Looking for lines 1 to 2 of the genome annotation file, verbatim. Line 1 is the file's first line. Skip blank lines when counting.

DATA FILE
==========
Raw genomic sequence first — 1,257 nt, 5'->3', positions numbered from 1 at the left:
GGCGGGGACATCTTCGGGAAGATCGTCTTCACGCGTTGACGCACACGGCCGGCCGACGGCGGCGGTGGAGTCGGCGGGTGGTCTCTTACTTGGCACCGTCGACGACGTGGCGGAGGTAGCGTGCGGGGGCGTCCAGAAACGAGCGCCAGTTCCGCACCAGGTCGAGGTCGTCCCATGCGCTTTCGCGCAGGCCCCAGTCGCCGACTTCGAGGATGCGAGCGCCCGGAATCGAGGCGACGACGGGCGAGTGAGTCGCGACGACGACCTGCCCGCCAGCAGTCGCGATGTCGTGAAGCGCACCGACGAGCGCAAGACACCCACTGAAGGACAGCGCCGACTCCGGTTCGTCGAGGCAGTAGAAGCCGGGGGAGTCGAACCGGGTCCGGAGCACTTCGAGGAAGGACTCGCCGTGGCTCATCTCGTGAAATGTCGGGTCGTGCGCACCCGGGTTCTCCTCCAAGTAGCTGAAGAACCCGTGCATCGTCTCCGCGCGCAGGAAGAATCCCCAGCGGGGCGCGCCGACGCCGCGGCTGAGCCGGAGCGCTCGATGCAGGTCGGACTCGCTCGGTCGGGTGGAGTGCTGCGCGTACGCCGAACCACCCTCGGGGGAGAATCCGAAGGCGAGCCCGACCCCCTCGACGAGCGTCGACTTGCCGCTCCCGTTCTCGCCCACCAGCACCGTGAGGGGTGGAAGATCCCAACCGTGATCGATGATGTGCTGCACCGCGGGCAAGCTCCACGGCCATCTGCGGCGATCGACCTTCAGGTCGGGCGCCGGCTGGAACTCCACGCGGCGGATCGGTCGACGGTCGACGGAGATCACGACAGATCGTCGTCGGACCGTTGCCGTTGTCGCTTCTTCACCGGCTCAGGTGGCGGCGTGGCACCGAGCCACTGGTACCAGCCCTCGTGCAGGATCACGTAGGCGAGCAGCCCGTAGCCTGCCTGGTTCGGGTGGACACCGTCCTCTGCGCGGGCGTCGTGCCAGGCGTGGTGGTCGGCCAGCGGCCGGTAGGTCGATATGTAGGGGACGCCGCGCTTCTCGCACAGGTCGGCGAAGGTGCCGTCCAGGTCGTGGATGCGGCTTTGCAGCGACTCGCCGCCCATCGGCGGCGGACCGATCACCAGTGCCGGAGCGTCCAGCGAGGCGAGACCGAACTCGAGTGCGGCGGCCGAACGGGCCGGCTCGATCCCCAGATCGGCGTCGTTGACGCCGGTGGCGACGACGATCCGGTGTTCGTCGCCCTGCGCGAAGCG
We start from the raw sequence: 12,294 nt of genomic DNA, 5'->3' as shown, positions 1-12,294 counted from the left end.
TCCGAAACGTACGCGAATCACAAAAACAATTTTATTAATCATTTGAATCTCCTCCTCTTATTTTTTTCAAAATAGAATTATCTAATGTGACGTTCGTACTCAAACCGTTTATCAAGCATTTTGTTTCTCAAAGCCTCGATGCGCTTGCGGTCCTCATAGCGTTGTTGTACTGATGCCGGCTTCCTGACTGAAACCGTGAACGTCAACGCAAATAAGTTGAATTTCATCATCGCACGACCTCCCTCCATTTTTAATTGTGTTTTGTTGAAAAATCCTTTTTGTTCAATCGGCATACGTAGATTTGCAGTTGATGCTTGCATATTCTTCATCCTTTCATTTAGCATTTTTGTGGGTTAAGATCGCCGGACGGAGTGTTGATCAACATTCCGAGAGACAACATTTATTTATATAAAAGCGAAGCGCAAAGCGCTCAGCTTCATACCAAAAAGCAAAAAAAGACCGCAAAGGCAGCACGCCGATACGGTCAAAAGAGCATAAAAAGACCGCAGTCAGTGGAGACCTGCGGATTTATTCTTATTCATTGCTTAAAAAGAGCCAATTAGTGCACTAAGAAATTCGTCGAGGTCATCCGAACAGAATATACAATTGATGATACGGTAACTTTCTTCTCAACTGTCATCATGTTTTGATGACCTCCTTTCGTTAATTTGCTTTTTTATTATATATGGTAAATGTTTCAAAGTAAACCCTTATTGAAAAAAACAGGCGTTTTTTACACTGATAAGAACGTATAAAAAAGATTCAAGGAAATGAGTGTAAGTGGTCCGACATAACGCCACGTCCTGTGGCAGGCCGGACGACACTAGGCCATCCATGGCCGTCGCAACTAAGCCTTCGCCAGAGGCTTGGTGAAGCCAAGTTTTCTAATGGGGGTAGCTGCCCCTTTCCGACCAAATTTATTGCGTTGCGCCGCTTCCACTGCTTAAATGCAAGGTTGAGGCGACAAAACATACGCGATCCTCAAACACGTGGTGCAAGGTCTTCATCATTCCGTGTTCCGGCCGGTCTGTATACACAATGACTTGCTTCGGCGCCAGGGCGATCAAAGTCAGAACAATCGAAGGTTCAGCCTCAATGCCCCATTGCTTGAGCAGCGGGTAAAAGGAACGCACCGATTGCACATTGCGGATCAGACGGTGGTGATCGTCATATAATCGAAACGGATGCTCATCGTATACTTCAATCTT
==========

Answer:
Raw genomic sequence first — 1,257 nt, 5'->3', positions numbered from 1 at the left:
GGCGGGGACATCTTCGGGAAGATCGTCTTCACGCGTTGACGCACACGGCCGGCCGACGGCGGCGGTGGAGTCGGCGGGTGGTCTCTTACTTGGCACCGTCGACGACGTGGCGGAGGTAGCGTGCGGGGGCGTCCAGAAACGAGCGCCAGTTCCGCACCAGGTCGAGGTCGTCCCATGCGCTTTCGCGCAGGCCCCAGTCGCCGACTTCGAGGATGCGAGCGCCCGGAATCGAGGCGACGACGGGCGAGTGAGTCGCGACGACGACCTGCCCGCCAGCAGTCGCGATGTCGTGAAGCGCACCGACGAGCGCAAGACACCCACTGAAGGACAGCGCCGACTCCGGTTCGTCGAGGCAGTAGAAGCCGGGGGAGTCGAACCGGGTCCGGAGCACTTCGAGGAAGGACTCGCCGTGGCTCATCTCGTGAAATGTCGGGTCGTGCGCACCCGGGTTCTCCTCCAAGTAGCTGAAGAACCCGTGCATCGTCTCCGCGCGCAGGAAGAATCCCCAGCGGGGCGCGCCGACGCCGCGGCTGAGCCGGAGCGCTCGATGCAGGTCGGACTCGCTCGGTCGGGTGGAGTGCTGCGCGTACGCCGAACCACCCTCGGGGGAGAATCCGAAGGCGAGCCCGACCCCCTCGACGAGCGTCGACTTGCCGCTCCCGTTCTCGCCCACCAGCACCGTGAGGGGTGGAAGATCCCAACCGTGATCGATGATGTGCTGCACCGCGGGCAAGCTCCACGGCCATCTGCGGCGATCGACCTTCAGGTCGGGCGCCGGCTGGAACTCCACGCGGCGGATCGGTCGACGGTCGACGGAGATCACGACAGATCGTCGTCGGACCGTTGCCGTTGTCGCTTCTTCACCGGCTCAGGTGGCGGCGTGGCACCGAGCCACTGGTACCAGCCCTCGTGCAGGATCACGTAGGCGAGCAGCCCGTAGCCTGCCTGGTTCGGGTGGACACCGTCCTCTGCGCGGGCGTCGTGCCAGGCGTGGTGGTCGGCCAGCGGCCGGTAGGTCGATATGTAGGGGACGCCGCGCTTCTCGCACAGGTCGGCGAAGGTGCCGTCCAGGTCGTGGATGCGGCTTTGCAGCGACTCGCCGCCCATCGGCGGCGGACCGATCACCAGTGCCGGAGCGTCCAGCGAGGCGAGACCGAACTCGAGTGCGGCGGCCGAACGGGCCGGCTCGATCCCCAGATCGGCGTCGTTGACGCCGGTGGCGACGACGATCCGGTGTTCGTCGCCCTGCGCGAAGCG